Looking at the constituents, and the way the data is collected for the CPI index tells you that you can’t really look at this index as the absolute truth, and it is better served as an indicator of magnitude as well as direction of inflation and you shouldn’t give much weight to the number in a given month but rather how the direction is moving and what the magnitude is. I also feel that the CPI is a much better indicator than the WPI because of the way it is structured and because it doesn’t suffer from the frequent revisions that the WPI does.
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{ 8 comments… read them below or add one }

ramamurthy February 25, 2013 at 3:01 pm

Good and educative as usual.
It is also good for each individual family to keep an account of regular monthly expenses and arrive at its own CPI.My family consists of self and wife,both senior citizens.We stay in Bangalore in our own house and have no liabilities and no dependents.

Reply

Manshu February 25, 2013 at 6:16 pm

Thank you.

I think you have brought up this point several times in earlier comments as well. And it should be obvious to anyone reading how their inflation will be different from yours if they rent a place or have kids that go to school.

Reply

I Mirza February 26, 2013 at 1:07 am

“Housing group has not been given any weightage in the rural areas CPI as its share is around 1% and it has been distributed to other groups on pro rata basis. CPI (Urban) has a weightage of 22.53% in respect of Housing group.”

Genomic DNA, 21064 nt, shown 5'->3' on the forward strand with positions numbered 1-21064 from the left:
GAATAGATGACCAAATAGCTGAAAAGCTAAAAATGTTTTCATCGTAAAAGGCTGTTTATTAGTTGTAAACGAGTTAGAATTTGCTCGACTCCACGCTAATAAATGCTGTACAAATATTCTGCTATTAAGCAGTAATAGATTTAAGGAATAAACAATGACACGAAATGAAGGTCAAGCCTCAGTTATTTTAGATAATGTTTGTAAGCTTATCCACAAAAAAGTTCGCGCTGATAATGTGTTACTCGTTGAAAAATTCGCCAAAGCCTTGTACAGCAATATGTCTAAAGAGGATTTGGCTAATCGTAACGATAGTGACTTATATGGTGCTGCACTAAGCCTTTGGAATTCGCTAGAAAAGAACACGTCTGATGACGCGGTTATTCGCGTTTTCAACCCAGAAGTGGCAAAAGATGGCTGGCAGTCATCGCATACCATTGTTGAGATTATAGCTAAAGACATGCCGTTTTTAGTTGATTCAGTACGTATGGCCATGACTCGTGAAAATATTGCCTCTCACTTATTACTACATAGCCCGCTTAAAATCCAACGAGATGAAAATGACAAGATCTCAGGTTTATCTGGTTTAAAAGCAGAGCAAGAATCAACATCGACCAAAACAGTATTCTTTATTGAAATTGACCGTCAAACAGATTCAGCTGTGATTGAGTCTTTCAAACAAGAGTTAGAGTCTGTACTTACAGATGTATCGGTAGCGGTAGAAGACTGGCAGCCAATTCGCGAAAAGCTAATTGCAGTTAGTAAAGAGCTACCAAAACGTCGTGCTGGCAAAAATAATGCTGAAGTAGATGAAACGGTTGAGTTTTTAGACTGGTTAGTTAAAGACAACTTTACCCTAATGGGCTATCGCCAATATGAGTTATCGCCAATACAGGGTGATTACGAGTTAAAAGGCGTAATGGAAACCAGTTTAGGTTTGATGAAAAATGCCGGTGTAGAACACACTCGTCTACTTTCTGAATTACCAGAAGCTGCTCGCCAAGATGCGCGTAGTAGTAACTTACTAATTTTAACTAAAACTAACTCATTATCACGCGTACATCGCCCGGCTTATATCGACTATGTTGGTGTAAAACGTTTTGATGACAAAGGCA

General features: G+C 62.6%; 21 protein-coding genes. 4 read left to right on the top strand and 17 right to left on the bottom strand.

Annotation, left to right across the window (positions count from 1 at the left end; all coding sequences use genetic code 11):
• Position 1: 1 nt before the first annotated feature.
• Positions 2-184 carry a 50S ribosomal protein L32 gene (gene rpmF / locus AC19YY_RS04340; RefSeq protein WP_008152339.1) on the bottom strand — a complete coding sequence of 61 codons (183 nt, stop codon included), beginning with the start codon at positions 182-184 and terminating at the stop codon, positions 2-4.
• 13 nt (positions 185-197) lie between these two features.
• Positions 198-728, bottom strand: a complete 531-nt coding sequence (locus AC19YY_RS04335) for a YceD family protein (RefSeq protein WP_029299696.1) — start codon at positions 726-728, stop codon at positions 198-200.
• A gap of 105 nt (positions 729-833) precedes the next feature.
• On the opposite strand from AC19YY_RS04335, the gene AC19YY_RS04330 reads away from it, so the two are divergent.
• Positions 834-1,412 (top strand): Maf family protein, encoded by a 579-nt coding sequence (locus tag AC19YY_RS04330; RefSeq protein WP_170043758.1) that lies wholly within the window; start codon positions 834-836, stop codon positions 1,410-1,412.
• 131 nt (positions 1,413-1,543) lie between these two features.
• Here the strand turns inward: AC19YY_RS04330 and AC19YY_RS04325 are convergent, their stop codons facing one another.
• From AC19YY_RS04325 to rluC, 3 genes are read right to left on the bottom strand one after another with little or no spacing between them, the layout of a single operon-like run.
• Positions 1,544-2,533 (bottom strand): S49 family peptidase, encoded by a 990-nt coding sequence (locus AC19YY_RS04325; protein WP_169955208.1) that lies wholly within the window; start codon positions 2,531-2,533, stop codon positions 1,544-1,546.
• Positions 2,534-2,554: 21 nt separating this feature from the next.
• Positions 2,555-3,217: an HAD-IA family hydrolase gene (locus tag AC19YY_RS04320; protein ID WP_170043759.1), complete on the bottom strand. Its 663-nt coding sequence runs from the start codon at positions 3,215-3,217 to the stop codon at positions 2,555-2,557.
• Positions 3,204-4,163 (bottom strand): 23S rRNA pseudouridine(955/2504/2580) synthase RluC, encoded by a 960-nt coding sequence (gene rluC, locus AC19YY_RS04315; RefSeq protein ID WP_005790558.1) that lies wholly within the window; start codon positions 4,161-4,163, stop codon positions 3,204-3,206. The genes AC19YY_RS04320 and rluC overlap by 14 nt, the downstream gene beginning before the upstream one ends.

source: http://pib.nic.in/newsite/erelease.aspx?relid=69636

Reply

Manshu March 4, 2013 at 5:19 am

Thanks!

Reply

Chetan Ambi February 26, 2013 at 7:06 am

Nice post!!. Always wondered how the inflation will be calculated and was never heard of CPI or WPI. Now everything is clear. Thanks a lot.

Reply

Bhavin February 28, 2013 at 8:52 am

Some thoughts:
1. Why should “pan tobacco and intoxicants” have a higher weight than say “fruits” or “sugar”?
2. In fact, why are items such as “pan, tobacco and intoxicants” there in the list at all?
3. Why does “transport and communication” for urban folk have such a high weight?

Reply

Manshu March 4, 2013 at 5:09 am

The idea is to give weight to those things in the proportion that people spend their income on. So that’s why these weights. If you remove pan, and people spend so much money on pan and tobacco, then your index won’t be accurate because it doesn’t cover one big thing that people spend their money on.

Reply

sandeep singh June 26, 2013 at 4:06 pm

Any plz tell me how to calculate consumer price index in india ..with example …required for inflation

Reply